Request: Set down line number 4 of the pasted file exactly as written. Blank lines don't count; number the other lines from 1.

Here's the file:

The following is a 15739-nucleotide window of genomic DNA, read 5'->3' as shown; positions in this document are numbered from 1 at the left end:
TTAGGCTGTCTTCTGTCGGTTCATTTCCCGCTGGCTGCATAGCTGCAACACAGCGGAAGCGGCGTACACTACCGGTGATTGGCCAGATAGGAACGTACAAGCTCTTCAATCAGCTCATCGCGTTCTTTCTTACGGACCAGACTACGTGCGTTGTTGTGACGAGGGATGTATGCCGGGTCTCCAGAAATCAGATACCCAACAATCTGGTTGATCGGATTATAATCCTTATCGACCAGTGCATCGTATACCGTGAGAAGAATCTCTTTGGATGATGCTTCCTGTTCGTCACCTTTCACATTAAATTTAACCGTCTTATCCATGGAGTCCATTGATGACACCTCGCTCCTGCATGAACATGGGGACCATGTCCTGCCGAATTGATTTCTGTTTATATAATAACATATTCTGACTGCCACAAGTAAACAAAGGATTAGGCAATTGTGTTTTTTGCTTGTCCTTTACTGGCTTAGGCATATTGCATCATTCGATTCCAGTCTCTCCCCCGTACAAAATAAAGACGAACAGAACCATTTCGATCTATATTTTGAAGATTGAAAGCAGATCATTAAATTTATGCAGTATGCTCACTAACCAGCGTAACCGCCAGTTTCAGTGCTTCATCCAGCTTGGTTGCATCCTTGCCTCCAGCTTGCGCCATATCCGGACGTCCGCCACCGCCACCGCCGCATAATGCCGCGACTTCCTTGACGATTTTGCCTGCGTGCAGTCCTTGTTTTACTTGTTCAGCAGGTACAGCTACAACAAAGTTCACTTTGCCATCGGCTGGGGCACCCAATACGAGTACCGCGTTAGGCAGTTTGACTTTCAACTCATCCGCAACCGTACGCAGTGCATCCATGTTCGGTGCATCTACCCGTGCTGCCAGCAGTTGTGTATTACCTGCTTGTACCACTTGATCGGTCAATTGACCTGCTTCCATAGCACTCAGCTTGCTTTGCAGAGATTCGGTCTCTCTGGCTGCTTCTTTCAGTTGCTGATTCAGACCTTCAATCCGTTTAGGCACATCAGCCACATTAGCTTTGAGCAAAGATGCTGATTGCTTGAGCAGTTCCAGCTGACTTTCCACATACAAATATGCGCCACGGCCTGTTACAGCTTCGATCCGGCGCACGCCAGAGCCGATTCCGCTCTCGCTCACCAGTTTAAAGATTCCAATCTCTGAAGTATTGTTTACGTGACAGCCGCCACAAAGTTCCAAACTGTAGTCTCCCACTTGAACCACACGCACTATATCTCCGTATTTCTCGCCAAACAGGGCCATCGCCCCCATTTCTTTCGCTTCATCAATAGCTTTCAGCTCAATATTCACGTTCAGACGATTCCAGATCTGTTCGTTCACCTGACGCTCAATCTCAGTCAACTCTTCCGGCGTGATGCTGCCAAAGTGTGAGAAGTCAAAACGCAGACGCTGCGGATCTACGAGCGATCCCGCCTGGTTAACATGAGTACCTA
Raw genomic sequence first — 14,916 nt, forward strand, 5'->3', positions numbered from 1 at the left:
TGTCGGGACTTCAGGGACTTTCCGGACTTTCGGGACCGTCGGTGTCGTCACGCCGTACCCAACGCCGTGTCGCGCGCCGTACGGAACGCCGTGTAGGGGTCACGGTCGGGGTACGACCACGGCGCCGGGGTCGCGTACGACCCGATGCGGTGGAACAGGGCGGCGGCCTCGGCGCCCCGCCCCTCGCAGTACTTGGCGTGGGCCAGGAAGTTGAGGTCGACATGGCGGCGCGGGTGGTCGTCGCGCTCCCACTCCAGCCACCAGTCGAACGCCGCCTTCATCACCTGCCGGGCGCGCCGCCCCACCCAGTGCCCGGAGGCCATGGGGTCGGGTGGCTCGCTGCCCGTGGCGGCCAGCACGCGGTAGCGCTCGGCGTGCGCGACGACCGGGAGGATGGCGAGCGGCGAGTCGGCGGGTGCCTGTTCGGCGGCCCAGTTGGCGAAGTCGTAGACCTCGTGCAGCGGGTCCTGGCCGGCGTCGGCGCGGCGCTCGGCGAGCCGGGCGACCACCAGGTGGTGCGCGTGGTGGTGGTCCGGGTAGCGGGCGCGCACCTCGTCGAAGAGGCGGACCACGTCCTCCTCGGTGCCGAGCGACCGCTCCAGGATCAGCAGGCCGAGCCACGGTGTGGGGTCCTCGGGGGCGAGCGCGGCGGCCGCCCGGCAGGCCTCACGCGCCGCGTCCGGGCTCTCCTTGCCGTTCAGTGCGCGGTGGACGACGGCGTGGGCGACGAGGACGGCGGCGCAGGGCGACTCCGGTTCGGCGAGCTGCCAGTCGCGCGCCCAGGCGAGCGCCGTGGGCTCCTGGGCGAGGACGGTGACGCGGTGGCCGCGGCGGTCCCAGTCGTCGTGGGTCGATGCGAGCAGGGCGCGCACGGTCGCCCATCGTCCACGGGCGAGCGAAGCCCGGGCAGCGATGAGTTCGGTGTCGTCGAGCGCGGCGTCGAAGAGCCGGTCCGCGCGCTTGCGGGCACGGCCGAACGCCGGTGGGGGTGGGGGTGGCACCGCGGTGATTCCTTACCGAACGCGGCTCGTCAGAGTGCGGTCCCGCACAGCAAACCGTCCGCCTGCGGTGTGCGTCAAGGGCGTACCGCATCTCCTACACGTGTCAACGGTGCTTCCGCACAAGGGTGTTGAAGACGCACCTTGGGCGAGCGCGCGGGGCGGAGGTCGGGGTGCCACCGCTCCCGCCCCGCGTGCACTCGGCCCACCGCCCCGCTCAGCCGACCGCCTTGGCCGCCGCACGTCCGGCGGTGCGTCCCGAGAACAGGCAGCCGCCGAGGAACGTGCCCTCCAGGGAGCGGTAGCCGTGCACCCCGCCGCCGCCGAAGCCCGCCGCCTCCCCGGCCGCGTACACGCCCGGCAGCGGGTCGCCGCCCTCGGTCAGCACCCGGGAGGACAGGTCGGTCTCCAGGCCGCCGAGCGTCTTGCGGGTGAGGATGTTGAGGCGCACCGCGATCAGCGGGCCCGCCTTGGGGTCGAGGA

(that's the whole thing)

TGTCGGGACTTCAGGGACTTTCCGGACTTTCGGGACCGTCGGTGTCGTCACGCCGTACCCAACGCCGTGTCGCGCGCCGTACGGAACGCCGTGTAGGGGTCACGGTCGGGGTACGACCACGGCGCCGGGGTCGCGTACGACCCGATGCGGTGGAACAGGGCGGCGGCCTCGGCGCCCCGCCCCTCGCAGTACTTGGCGTGGGCCAGGAAGTTGAGGTCGACATGGCGGCGCGGGTGGTCGTCGCGCTCCCACTCCAGCCACCAGTCGAACGCCGCCTTCATCACCTGCCGGGCGCGCCGCCCCACCCAGTGCCCGGAGGCCATGGGGTCGGGTGGCTCGCTGCCCGTGGCGGCCAGCACGCGGTAGCGCTCGGCGTGCGCGACGACCGGGAGGATGGCGAGCGGCGAGTCGGCGGGTGCCTGTTCGGCGGCCCAGTTGGCGAAGTCGTAGACCTCGTGCAGCGGGTCCTGGCCGGCGTCGGCGCGGCGCTCGGCGAGCCGGGCGACCACCAGGTGGTGCGCGTGGTGGTGGTCCGGGTAGCGGGCGCGCACCTCGTCGAAGAGGCGGACCACGTCCTCCTCGGTGCCGAGCGACCGCTCCAGGATCAGCAGGCCGAGCCACGGTGTGGGGTCCTCGGGGGCGAGCGCGGCGGCCGCCCGGCAGGCCTCACGCGCCGCGTCCGGGCTCTCCTTGCCGTTCAGTGCGCGGTGGACGACGGCGTGGGCGACGAGGACGGCGGCGCAGGGCGACTCCGGTTCGGCGAGCTGCCAGTCGCGCGCCCAGGCGAGCGCCGTGGGCTCCTGGGCGAGGACGGTGACGCGGTGGCCGCGGCGGTCCCAGTCGTCGTGGGTCGATGCGAGCAGGGCGCGCACGGTCGCCCATCGTCCACGGGCGAGCGAAGCCCGGGCAGCGATGAGTTCGGTGTCGTCGAGCGCGGCGTCGAAGAGCCGGTCCGCGCGCTTGCGGGCACGGCCGAACGCCGGTGGGGGTGGGGGTGGCACCGCGGTGATTCCTTACCGAACGCGGCTCGTCAGAGTGCGGTCCCGCACAGCAAACCGTCCGCCTGCGGTGTGCGTCAAGGGCGTACCGCATCTCCTACACGTGTCAACGGTGCTTCCGCACAAGGGTGTTGAAGACGCACCTTGGGCGAGCGCGCGGGGCGGAGGTCGGGGTGCCACCGCTCCCGCCCCGCGTGCACTCGGCCCACCGCCCCGCTCAGCCGACCGCCTTGGCCGCCGCACGTCCGGCGGTGCGTCCCGAGAACAGGCAGCCGCCGAGGAACGTGCCCTCCAGGGAGCGGTAGCCGTGCACCCCGCCGCCGCCGAAGCCCGCCGCCTCCCCGGCCGCGTACACGCCCGGCAGCGGGTCGCCGCCCTCGGTCAGCACCCGGGAGGACAGGTCGGTCTCCAGGCCGCCGAGCGTCTTGCGGGTGAGGATGTTGAGGCGCACCGCGATCAGCGGGCCCGCCTTGGGGTCGAGGA